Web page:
Perfect Scrambled Eggs

In Uncategorized by Madison Mayberry4 Comments

Some of you may have already dismissed this post because of the title alone, and I can’t say I really blame you. A recipe for scrambled eggs? Really? Yes. Please let me explain.

Last Christmas my mom made scrambled eggs for brunch. They took forever to cook and we were starving, but since she was so excited about the method I figured I would see her out. Turns out the eggs lived up to the hype and were well worth the wait. It was at that moment that I realized I’ve been making scrambled eggs all wrong.

In the past my method would go as follows: head the pan to medium-high, melt some butter, whisk together eggs and a little milk, salt and pepper, add eggs to very hot skillet and scoot them around a couple times with a spatula until they were cooked. Of course, this method works OK. The eggs are cooked and uniform, but hardly anything special.

The secret to fluffy, creamy eggs is to cook them low and slow. In fact, the whole process reminds me a bit of caramelizing onions. It takes a while, but the results are stellar. Instead of heating up the skillet to medium-high heat, start by heating it to medium while melting the butter, then reducing the heat to low after adding the eggs. Continuously moving the slow-cooking eggs around the pan (one source said to imitate a snow plow scooping snow) is the true labor of love. It requires constant attention by the cook and takes somewhere between 8 and 12 minutes total. Although I’ll admit I sometimes resort to my old method when time is short, this is my go-to way to cook eggs when I have the time to really do it right.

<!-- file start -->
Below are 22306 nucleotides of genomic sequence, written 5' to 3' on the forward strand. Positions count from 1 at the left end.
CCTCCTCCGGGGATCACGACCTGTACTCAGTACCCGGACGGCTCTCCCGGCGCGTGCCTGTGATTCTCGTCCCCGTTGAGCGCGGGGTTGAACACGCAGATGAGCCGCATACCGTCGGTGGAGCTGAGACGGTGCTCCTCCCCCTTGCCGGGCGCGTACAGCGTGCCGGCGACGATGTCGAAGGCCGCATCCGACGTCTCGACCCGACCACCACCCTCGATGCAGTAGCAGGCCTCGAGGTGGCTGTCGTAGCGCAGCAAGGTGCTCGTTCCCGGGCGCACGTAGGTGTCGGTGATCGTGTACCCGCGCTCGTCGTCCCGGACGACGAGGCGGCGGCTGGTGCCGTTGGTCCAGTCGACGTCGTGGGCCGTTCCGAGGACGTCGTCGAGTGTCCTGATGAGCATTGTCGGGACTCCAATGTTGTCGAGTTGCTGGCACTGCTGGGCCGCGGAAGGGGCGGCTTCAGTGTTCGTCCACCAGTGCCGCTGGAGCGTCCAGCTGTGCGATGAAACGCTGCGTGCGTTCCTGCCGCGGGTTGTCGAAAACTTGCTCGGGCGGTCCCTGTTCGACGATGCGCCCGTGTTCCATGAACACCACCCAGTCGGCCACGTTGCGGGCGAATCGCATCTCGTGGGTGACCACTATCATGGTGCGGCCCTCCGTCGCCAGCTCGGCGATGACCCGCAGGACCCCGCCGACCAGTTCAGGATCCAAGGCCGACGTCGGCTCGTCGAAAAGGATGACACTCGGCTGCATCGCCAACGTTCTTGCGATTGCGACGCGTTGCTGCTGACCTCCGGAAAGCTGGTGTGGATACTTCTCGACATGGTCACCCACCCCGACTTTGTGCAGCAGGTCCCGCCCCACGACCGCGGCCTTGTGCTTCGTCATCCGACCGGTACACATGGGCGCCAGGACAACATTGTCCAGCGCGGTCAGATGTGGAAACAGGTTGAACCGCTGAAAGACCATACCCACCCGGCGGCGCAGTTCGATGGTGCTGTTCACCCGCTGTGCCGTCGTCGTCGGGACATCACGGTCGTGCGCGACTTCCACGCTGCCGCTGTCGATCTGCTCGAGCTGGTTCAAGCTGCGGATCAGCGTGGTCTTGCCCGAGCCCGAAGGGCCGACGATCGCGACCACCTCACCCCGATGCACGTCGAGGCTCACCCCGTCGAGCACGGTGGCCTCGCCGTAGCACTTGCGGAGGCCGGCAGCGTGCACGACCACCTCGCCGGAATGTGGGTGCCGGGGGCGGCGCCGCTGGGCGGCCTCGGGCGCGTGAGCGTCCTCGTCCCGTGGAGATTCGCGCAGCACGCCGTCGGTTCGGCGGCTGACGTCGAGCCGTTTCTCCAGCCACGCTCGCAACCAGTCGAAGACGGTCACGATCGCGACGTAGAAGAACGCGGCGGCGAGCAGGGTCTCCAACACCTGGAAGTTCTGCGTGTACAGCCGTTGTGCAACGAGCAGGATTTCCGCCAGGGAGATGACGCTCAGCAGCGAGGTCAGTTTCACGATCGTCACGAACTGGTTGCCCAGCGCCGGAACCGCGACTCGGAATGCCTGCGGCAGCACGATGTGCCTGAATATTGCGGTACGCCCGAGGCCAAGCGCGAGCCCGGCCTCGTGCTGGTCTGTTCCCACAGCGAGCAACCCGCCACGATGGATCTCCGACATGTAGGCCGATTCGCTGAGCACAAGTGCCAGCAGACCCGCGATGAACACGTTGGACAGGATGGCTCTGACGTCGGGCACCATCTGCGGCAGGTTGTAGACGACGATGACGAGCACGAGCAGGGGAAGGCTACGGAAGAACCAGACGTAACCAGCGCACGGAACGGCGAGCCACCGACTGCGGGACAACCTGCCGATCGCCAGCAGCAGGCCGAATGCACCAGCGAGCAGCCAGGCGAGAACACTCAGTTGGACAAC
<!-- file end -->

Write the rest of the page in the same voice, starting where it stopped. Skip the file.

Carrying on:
Am I new to this revelation? Or are any of you as surprised as I was?

Perfect Scrambled Eggs
Serves 1 Hungry Husband
*1/2 tablespoon butterĀ 
*4 large eggs, lightly beaten
*1 tablespoon milk
*1/4 teaspoon salt
*1/8 teaspoon ground black pepper

*In a large nonstick skillet over medium heat, melt the butter. Meanwhile, in a small bowl, whisk t ogether the eggs, milk, salt and ground black pepper.
*Once butter is melted and slightly browned, reduce heat to low. Add egg mixture to the skillet.
*Using a rubber spatula, stir eggs constantly, not allowing any one part of the egg to cook on the skillet for too long. The idea is to cook the eggs low and slow, which prevents large curds of egg and results in an ultra creamy texture. This process requires patience, so give it the time it requires. It may take 10 to 12 minutes total.
*Continue to cook the eggs until they are cooked through bust still slightly moist and glisten slightly. Remove from heat and serve immediately.

Happy Cooking!